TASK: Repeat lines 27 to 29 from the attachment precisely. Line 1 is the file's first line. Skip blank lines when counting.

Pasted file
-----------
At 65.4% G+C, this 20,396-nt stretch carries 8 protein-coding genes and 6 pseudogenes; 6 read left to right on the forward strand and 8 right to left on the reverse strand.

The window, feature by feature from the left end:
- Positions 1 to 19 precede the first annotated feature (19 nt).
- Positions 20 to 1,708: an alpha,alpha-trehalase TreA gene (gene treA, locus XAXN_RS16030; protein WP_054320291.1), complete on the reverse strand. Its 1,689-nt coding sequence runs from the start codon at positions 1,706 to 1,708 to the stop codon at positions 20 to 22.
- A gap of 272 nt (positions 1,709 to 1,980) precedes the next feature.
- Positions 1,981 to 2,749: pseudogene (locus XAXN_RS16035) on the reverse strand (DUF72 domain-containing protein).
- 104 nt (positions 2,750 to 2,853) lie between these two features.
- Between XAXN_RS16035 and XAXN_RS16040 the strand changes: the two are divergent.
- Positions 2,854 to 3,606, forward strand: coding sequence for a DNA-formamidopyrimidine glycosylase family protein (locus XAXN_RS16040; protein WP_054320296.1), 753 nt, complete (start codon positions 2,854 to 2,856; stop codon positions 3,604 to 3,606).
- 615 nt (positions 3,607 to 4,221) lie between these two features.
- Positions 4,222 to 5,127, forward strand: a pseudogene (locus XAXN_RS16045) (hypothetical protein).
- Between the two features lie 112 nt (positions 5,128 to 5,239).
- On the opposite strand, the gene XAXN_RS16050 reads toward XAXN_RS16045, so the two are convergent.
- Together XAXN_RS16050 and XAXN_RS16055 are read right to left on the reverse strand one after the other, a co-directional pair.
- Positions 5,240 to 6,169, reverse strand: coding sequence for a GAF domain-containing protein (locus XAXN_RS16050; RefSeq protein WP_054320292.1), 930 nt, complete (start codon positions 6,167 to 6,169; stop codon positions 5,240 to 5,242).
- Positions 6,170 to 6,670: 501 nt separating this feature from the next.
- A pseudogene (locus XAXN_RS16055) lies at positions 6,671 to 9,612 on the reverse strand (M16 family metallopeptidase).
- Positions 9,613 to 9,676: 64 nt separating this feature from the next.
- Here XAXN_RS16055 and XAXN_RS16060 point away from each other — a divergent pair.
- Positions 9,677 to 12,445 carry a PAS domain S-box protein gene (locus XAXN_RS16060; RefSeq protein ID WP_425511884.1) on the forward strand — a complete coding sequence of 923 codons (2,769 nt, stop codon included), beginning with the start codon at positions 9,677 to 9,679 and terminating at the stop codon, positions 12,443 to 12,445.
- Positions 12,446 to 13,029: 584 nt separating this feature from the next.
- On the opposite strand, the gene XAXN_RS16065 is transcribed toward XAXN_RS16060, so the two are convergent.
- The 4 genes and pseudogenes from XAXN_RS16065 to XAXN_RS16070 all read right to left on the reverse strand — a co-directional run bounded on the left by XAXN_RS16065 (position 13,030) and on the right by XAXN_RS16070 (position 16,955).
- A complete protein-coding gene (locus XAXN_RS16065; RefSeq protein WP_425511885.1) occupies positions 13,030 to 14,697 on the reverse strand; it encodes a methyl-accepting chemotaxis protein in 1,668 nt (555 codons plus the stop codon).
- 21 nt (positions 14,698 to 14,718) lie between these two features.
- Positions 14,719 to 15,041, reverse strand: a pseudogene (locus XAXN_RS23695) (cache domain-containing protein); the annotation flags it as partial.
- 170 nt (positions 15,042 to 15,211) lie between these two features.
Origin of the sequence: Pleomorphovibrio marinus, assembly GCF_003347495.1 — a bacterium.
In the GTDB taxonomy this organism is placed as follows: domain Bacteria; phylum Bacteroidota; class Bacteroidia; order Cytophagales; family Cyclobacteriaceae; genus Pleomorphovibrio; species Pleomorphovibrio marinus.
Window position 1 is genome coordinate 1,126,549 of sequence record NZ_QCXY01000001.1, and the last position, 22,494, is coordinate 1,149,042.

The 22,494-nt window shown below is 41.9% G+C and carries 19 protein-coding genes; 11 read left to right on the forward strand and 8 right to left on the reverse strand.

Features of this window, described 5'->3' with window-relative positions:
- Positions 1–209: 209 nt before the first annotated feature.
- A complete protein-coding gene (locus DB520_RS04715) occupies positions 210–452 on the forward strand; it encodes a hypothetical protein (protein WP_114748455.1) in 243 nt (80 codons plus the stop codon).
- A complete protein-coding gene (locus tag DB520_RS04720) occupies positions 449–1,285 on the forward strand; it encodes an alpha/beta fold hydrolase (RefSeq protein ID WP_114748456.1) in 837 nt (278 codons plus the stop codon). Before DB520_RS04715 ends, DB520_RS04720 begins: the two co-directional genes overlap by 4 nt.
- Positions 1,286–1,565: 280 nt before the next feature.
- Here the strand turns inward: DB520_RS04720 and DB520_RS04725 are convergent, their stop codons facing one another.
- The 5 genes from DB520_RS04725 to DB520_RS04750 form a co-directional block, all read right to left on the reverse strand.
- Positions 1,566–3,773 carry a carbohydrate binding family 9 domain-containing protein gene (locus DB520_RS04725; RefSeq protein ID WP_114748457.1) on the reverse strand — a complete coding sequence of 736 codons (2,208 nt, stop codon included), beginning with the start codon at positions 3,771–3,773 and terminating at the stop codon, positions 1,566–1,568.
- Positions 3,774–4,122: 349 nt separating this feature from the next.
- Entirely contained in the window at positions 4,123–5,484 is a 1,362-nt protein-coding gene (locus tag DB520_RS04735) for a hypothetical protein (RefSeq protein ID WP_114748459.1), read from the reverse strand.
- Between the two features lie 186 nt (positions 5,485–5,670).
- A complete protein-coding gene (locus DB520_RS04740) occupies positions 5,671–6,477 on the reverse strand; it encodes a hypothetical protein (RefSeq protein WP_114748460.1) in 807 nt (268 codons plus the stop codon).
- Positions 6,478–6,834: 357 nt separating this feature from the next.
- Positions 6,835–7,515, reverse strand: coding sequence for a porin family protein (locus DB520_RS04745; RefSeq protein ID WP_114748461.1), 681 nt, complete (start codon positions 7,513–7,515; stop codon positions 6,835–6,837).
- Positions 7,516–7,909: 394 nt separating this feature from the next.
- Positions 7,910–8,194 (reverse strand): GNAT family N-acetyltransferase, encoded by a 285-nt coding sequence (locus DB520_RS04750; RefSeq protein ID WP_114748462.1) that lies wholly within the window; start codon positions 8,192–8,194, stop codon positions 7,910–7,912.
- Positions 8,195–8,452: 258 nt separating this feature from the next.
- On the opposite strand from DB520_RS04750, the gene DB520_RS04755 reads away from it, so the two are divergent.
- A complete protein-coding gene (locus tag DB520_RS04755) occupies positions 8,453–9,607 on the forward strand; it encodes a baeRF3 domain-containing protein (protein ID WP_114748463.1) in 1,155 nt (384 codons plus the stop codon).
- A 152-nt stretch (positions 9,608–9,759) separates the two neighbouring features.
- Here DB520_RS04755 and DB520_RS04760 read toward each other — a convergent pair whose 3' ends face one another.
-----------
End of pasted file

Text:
- 170 nt (positions 15,042 to 15,211) lie between these two features.
Origin of the sequence: Pleomorphovibrio marinus, assembly GCF_003347495.1 — a bacterium.
In the GTDB taxonomy this organism is placed as follows: domain Bacteria; phylum Bacteroidota; class Bacteroidia; order Cytophagales; family Cyclobacteriaceae; genus Pleomorphovibrio; species Pleomorphovibrio marinus.